Charity umbrella bodies have called on the government to commit £2bn from dormant assets for investment in the long-term future of civil society organisations.
The appeal comes in a Budget submission letter sent to Philip Hammond, the Chancellor of the Exchequer, from the chief executives or chairs of charities including the National Council for Voluntary Organisations, the charity leaders body Acevo and the Charity Finance Group.
The letter says civil society organisations are working in an "increasingly tough environment, with severe pressures on local authority funding hitting the people and places facing disadvantage the hardest".
It says the ability of charities to respond to these issues depends on the sector having sufficient resources and the right structures in place.
The Dormant Assets Commission identified last year that up to £2bn could be accessed from dormant financial assets, including pensions, insurance and investments, according to the letter.
"We are calling for this funding to be designated for the purpose of strategic, long-term investment in civil society organisations," it says.
"At a time when the civil society sector has seen significant reductions in grant funding and infrastructure support, combined with the increasing pressures on local government finance, this is an opportunity to inject capital in our communities and strengthen the financial resilience, sustainability and capacity of civil society organisations.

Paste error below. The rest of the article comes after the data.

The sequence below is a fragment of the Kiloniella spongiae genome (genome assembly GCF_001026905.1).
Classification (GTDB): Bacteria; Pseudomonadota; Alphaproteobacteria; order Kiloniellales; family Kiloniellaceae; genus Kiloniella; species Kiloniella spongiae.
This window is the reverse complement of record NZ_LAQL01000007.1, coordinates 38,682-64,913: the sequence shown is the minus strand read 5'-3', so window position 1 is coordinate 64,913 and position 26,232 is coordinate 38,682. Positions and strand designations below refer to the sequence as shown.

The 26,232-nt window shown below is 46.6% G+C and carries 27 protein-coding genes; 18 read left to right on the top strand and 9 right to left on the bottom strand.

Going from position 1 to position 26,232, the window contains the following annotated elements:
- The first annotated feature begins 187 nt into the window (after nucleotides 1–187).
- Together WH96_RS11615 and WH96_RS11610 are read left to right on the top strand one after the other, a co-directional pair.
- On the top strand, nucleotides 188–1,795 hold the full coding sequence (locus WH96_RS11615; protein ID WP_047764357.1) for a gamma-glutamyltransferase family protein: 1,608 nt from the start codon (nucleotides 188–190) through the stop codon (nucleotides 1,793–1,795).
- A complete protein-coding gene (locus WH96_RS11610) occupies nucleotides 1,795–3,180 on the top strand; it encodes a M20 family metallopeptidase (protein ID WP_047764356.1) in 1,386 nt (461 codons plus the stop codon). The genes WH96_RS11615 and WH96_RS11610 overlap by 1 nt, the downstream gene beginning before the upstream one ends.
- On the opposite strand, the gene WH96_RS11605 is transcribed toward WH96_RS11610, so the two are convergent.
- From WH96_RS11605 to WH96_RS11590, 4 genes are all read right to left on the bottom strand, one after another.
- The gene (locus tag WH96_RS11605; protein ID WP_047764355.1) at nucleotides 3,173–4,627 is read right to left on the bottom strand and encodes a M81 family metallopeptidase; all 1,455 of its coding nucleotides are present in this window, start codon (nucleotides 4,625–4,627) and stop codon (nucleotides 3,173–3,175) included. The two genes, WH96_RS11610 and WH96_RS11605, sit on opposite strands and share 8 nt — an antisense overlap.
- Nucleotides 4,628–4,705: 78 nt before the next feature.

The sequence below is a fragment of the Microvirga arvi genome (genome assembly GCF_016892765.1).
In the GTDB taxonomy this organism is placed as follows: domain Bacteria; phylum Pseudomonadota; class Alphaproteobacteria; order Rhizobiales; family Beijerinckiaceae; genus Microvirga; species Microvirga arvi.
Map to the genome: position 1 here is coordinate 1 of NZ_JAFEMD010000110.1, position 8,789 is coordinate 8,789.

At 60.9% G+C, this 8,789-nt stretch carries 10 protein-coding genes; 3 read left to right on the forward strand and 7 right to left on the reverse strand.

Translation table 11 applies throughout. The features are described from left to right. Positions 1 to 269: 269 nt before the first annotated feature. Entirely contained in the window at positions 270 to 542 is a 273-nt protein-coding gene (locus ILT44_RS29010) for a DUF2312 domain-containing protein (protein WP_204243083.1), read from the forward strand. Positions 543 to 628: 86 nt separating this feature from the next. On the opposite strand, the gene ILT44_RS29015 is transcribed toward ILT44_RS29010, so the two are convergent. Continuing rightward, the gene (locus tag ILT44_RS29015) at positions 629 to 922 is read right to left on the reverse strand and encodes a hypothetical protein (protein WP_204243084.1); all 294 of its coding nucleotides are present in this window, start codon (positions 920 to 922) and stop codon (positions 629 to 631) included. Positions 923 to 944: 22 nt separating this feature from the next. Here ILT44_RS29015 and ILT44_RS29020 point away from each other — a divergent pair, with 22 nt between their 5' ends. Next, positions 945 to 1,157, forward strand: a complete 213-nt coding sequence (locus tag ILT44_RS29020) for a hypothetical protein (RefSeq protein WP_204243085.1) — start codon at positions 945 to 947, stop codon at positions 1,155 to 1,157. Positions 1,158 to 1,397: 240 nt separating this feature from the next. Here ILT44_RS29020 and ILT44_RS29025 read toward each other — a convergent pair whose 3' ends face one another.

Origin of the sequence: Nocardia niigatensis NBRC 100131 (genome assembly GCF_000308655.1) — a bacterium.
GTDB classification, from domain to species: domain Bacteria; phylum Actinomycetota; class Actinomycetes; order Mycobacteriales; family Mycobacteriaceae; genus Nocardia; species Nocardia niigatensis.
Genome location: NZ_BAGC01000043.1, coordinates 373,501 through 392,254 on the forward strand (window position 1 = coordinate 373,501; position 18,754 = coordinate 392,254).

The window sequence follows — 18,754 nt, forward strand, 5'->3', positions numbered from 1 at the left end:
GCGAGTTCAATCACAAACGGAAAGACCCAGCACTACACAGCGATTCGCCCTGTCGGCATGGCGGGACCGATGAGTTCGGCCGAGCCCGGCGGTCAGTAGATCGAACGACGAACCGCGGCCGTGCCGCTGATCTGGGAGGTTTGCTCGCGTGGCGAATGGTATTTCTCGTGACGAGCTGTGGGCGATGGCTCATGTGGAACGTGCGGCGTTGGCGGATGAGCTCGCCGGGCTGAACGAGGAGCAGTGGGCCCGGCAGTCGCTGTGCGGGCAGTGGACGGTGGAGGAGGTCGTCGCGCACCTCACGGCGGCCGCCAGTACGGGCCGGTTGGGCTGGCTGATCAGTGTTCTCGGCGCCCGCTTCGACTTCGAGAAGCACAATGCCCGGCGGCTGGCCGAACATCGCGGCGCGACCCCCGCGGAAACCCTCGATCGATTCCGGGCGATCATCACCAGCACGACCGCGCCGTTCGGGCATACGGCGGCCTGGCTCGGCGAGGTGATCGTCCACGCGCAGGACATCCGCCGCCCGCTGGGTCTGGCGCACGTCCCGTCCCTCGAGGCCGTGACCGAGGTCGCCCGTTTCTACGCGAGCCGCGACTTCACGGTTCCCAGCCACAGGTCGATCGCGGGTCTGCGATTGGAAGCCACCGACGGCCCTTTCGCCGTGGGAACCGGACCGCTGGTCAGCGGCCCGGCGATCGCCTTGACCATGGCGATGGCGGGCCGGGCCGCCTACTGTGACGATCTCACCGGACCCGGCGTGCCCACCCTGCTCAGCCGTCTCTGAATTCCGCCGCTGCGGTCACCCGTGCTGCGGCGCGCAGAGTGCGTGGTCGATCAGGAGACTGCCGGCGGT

"The government’s Civil Society Strategy has set out a vision for strengthening the capabilities, infrastructure and resources within communities, recognising the economic, civic and social capital that is required for communities to thrive.
"There are a number of ways in which dormant assets funding could be directed to support this long-term vision, including through investment in community ownership of land and buildings, endowments to community foundations, and strategic investment in skills and capacity building around income generation and fundraising."
The letter says that part of the UK Shared Prosperity Fund, set up to tackle inequalities between communities by raising productivity, should be ring-fenced for a successor programme to the European Social Fund.
"This should be comparable to the levels of ESF funding the UK currently receives," it says.
In its submission, the Charity Tax Group called for a number of measures, including improving the transparency of fees when Gift Aid is claimed on donations collected by intermediaries, committing to excluding charities from any anti-tax-avoidance legislation where it is clear they have no tax-avoidance motive and agreeing to carry out a strategic review of the future VAT system with the aim of reducing the irrecoverable VAT charities incur.
The Budget takes place on 29 October.